3.Best seasons to shop:

Back-to-school sales in July, white sales in January… there is always a better season to shop deals at retail stores. But what about thrift stores? “Thrift stores seem to be overflowing with donations, especially during the spring and summer months. Not only do garage sale leftovers usually get donated to Goodwill, but there is something about the warm weather that causes people to clean out their garages and declutter their homes. “During the winter months, I see less new inventory come in,” notes Beldner. And make sure you know these 40 shopping tricks that bargain shoppers swear by to save money during the holiday season!

4.Get the inside scoop:

Seasoned thrifters know the discounts are even better when you have the inside skinny. Sales and special promotions via store apps, newsletters, and text alerts give notice to deeper discounts. If you’re visiting a store for the first time, ask about the specials or look for signage. “Often thrift stores will have fliers posted in the store informing shoppers of upcoming sale days,” says Beldner. “Some stores will run sales daily and others are weekly.” For example, the Goodwill stores in the Chesapeake region in Maryland offer a 30 percent discount to all college students, teachers, and senior citizens every Wednesday. These are the other 13 things thrift stores and consignment shops won’t tell you!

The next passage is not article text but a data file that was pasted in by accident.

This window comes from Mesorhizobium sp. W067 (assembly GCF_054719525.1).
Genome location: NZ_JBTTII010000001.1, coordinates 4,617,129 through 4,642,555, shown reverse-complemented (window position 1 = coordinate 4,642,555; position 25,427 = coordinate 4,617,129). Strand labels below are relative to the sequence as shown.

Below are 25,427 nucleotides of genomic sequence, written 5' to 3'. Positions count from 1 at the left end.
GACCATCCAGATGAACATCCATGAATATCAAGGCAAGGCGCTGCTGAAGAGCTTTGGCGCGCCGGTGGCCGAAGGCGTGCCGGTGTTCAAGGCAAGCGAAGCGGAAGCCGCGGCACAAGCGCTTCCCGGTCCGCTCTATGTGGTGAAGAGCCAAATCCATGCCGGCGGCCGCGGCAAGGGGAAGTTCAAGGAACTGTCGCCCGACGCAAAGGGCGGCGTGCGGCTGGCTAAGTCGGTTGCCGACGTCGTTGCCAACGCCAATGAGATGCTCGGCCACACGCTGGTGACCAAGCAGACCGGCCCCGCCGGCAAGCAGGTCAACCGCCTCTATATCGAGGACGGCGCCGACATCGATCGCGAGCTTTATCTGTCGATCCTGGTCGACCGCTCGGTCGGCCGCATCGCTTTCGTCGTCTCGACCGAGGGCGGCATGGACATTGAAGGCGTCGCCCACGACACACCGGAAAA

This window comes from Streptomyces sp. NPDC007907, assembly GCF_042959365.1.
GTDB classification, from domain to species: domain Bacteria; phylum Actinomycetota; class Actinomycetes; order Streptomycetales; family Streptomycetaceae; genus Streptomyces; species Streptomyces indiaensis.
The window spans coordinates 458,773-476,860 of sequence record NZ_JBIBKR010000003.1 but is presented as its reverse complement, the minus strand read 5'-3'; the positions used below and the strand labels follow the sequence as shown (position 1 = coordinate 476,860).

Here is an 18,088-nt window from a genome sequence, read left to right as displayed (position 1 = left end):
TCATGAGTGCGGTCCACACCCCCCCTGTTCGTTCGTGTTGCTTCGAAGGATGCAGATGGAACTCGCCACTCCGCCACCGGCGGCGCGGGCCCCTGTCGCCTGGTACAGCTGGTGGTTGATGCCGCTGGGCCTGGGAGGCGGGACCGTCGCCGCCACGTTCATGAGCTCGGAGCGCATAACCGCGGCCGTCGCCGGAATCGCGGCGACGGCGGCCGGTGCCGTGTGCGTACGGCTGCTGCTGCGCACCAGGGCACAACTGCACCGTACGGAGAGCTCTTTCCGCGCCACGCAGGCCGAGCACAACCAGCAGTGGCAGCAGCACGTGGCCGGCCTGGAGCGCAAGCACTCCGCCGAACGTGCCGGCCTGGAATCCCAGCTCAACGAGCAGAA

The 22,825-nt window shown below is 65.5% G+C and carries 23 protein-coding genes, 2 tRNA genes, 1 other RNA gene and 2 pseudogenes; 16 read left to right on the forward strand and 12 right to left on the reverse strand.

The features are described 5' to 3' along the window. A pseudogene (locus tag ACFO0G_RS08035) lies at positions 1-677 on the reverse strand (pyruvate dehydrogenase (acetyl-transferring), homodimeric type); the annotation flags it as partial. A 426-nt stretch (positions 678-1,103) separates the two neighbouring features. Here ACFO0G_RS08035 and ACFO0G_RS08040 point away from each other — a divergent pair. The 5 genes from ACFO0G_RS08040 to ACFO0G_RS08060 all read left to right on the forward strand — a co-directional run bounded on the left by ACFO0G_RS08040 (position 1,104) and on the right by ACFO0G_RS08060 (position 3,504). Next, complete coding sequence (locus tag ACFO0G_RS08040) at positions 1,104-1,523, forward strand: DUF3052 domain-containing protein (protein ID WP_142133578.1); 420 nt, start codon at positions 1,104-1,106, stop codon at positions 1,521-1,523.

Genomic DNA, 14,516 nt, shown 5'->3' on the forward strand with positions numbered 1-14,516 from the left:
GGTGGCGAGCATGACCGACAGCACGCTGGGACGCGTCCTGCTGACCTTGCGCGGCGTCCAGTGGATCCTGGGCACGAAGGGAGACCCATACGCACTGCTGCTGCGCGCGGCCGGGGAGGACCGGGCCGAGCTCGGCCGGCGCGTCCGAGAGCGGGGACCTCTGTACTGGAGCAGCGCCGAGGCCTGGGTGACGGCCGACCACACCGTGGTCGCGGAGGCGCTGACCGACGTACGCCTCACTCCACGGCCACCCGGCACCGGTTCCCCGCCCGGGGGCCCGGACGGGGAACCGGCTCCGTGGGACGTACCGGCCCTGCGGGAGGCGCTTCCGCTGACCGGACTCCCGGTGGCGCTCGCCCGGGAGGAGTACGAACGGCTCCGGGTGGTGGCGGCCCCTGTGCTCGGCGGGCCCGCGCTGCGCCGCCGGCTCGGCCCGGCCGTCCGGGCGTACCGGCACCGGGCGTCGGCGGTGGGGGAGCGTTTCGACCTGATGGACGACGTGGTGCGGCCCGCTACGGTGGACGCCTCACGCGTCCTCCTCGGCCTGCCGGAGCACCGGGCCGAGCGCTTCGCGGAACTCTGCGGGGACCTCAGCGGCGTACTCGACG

5.Opposites attract:

Most women wouldn’t browse the men’s rack for clothes, but Maria TenHave-Chapman always looks it over when she hits up her local Goodwill or Salvation Army store. “Clearly, the fit is a little different so you’ll have to know what works for you, but looking through all departments is definitely worth it. I’ve found some really good finds in the men’s department,” says TenHave-Chapman.

6.Vintage goods:

If you like to rock an expensive look in your vintage threads, try antique stores. While not a typical thrift store, some carry vintage clothes alongside antiques. TenHave-Chapman loves to stroll the antique warehouse near her home for vintage clothes. “My best finds have been heavy winter coats from the 1950s with fur collars and silk linings.” If you’re looking for designer labels, but not sure the Chanel suit you just found is legit, try searching The Vintage Fashion Guild’s resource library for designer labels, furs, and fabrics.